Recently I met a very inspiring woman who has dedicated much of her life to women living with Aids. At #ArtlandsVictoria I asked her about her practice and what motivated her.
Where were you born
Born in Melbourne Victoria 1954
Where do you live now?
I live now in Beechworth Victoria -temporarily but you could say globally actually
Do you consider your self as an artist?
I’m an artist, an advocate, an activist, a collaborator with women and families globally contemplating HIV, harm reduction and human right through art.
What Artform do you practice?
My work is site specific- it depends on who I collaborate with, what country I am in , what materials are available, what they are comfortable working with, my own personal western me me me practice is sculpture; bronzes, large public art installations
How did you get into the arts?
You could say it was when I was eight years old making mud pies in my grandmothers place in Fern Gully. Maybe that was my first community arts project. But my first real community project didn’t happen in Australia.
I have always been arts orientated. I’m a classic artisan- attracted to different mediums, never just satisfied with one. I like investigating, playing with different things. It depends on concepts and depends on materials.
It depends on passion.
My background is actually psychology.
Realistically my arts practices began when I was in England in the 70s working with a “battered wives home.”
The women were so traumatised that they couldn’t talk about their experiences …. so we created it.
My interest in creativity and the arts was used to collaborate with them, manifest or vent their issues. To story-tell, to have a place to put your voice, to be able to externalise the trauma and look at it objectively or morph it into something.
How do you take it from the creation or telling of trauma to the transformation-?
When making it there’s no difference between the storytelling and the outcome.
The outcome is the storytelling, it’s attached, it is something you can project onto it.
The transformation comes from working together to reflect back on it, talking about what it meant to them, how it is seen.
The conversation in some cases challenge us to think on it and visualise it differently.
How is this different from Art Therapy?
It’s not art therapy its just an extension of an art making process itself.
There is a big difference.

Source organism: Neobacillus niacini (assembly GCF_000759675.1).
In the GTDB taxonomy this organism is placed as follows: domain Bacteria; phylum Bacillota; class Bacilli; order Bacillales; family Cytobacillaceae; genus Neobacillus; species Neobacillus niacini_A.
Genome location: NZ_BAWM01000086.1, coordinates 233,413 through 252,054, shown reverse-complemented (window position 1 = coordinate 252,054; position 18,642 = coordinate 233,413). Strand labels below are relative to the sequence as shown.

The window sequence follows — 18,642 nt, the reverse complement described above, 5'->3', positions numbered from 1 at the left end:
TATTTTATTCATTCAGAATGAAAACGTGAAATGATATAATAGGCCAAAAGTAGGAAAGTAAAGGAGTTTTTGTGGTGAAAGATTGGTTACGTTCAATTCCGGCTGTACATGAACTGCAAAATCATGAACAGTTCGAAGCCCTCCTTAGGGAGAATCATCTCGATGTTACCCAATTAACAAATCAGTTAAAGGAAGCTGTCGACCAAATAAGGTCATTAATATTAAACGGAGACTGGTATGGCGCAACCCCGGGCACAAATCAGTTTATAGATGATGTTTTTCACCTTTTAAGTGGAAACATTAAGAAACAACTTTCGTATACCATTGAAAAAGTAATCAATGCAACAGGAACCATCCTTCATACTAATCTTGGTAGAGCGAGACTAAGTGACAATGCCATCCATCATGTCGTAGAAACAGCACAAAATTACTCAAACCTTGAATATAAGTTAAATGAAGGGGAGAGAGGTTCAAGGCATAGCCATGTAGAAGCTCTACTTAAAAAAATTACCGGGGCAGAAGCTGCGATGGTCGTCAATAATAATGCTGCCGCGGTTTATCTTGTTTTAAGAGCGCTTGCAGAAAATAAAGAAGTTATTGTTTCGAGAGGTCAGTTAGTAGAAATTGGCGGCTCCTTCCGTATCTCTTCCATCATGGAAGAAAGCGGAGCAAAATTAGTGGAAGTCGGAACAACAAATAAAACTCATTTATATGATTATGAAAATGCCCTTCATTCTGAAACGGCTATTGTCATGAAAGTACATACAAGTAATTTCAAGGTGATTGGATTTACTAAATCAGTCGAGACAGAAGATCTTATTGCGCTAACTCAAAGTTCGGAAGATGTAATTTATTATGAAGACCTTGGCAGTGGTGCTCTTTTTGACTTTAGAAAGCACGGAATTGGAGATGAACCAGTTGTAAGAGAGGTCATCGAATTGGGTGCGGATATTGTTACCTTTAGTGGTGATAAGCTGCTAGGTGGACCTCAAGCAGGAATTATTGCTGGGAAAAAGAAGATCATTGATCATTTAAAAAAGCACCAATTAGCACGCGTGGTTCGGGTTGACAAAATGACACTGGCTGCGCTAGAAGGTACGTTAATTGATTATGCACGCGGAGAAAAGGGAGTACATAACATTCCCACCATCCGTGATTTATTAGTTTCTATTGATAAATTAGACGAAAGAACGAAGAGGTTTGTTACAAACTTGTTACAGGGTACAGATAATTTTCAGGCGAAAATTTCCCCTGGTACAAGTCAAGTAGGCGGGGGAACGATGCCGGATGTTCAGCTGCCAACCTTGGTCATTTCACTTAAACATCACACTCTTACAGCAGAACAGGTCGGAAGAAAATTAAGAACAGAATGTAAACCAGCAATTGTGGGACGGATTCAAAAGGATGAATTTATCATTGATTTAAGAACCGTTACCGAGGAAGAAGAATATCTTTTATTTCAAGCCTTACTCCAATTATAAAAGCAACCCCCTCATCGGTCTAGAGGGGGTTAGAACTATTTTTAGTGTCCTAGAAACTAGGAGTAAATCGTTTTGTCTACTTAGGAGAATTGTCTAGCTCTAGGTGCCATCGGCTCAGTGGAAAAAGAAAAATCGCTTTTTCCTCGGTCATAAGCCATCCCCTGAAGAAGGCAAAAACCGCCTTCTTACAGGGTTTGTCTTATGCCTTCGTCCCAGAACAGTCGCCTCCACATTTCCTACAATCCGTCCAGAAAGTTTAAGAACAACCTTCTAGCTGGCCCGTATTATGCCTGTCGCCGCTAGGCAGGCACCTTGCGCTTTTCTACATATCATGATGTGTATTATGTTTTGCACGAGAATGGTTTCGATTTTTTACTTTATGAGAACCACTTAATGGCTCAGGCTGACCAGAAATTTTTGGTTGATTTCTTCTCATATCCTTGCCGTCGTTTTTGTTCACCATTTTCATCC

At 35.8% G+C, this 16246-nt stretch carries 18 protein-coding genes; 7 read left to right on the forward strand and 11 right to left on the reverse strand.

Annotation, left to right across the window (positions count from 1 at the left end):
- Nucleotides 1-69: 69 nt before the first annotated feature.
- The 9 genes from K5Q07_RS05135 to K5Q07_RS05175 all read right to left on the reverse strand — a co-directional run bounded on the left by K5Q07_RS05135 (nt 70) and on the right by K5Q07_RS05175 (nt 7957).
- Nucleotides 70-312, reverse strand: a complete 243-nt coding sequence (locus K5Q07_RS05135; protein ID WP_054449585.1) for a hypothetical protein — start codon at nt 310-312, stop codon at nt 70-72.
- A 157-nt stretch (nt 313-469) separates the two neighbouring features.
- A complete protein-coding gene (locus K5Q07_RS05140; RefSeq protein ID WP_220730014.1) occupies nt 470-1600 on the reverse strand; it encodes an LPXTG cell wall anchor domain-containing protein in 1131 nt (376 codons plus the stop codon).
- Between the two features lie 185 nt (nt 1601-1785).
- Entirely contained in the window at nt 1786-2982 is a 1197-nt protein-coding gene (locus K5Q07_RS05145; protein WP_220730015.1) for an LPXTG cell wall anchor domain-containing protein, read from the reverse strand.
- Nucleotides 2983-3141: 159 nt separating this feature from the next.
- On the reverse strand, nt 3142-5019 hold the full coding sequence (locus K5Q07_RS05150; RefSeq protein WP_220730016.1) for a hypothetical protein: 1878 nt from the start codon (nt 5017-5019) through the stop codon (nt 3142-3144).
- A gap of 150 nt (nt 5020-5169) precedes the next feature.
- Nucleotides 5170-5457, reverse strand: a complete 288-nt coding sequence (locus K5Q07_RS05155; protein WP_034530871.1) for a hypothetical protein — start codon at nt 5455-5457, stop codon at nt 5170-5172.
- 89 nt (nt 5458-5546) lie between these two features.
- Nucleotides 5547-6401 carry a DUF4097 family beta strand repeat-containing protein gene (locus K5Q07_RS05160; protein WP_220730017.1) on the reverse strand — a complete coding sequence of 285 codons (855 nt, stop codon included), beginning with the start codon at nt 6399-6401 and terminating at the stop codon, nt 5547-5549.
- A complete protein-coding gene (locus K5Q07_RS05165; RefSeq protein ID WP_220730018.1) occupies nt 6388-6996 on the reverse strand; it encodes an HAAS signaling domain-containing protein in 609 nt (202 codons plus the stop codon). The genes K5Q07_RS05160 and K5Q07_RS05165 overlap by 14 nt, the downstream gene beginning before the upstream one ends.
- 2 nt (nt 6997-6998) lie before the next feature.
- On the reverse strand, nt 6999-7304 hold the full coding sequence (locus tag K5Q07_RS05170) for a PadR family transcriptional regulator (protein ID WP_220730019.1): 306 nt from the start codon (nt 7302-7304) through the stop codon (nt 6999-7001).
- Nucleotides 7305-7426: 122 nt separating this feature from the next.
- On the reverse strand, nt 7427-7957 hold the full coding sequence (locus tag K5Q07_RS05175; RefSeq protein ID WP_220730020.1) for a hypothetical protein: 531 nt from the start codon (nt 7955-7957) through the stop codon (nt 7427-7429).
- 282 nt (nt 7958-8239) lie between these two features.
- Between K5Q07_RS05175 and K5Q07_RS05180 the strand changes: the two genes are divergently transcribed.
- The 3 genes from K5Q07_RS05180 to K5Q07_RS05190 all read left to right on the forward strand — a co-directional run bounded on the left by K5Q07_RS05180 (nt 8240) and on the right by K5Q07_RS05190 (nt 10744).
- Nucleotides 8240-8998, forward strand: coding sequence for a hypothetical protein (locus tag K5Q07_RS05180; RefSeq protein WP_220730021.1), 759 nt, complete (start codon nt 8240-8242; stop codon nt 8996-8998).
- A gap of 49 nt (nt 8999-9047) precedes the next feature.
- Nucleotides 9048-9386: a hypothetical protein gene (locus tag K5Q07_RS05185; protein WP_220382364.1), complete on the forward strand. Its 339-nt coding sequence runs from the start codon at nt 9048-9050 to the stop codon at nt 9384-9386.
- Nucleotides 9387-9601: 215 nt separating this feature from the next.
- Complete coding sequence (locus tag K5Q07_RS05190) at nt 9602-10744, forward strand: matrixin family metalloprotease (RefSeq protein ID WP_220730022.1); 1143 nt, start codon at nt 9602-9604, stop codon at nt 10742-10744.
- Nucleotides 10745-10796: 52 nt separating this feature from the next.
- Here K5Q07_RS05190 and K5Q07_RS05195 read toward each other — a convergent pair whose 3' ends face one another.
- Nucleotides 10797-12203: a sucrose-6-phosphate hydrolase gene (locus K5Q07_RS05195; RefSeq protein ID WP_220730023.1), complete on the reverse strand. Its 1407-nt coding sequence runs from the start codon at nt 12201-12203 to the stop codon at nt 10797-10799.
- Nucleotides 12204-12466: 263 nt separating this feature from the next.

We can all be perplexed we all want to envisage our life journey as good.
To tell the story through the arts and have someone share it, is being able to reflect on it with a different perspective instead of being encumbered by it.
I think art therapy is a way that sectors can realise that the arts are a voice or a tool .
But because of that they are oblivious that the arts encompass a vast part of our everyday lives.
The danger is that arts and its purpose is being packaged for problem solving for therapy such as is the case in the study and use of arts therapy rather than a tool for transformation in and of itself.
And the value of arts in expressing our experiences?
To just voice it.
It provides a sense of relief.
Sometimes it’s so entangled in itself.
To creat enables you to grow the work, to disentangle it t try and make sense , to nurture it to move on or through to the next journey.
Making art is making a place to put it and you are not in therapy then.
Ha ha ..maybe!
So tell me a bit more about your arts practice?
I call myself a dogsbody
I can’t say I am just a facilitator. Specifically I am engaged, I am developing relationships for all of us.
I am no guru or wondrous one…
I love what I am doing.
I love meeting people who are generous of spirit and that’s what I attain to be.
They inspire me
When I meet them I admire them.
Women and women who are living in a non white western culture I totally admire.
Why is that?
Their survival skills- way beyond my ability.
So tell me about your experiences with that ,what was your role in Africa?-
It began when I had a critical incident and trauma clinic in Kampala , my main focus was not just with women. I have lived al over Africa working with people living with HIV….
( at this stage the words and memories are tumbling out faster than I can capture)
When I worked in the HIV field…. I would be working with ….I worked in a village outside Zanzibar, as I came in, as I arrived in town I had to be accepted by the local traditional healer the female Babu. She scanned me, then they took me up to the school where the doctor was having a conversation with the school about HIV and how it was similar to Malaria, (she groans)
So you had to dispel or correct the messages they were getting..Tell me more about the aid/arts work you have done globally.
Yes, let me tell you about working in Sulawesi.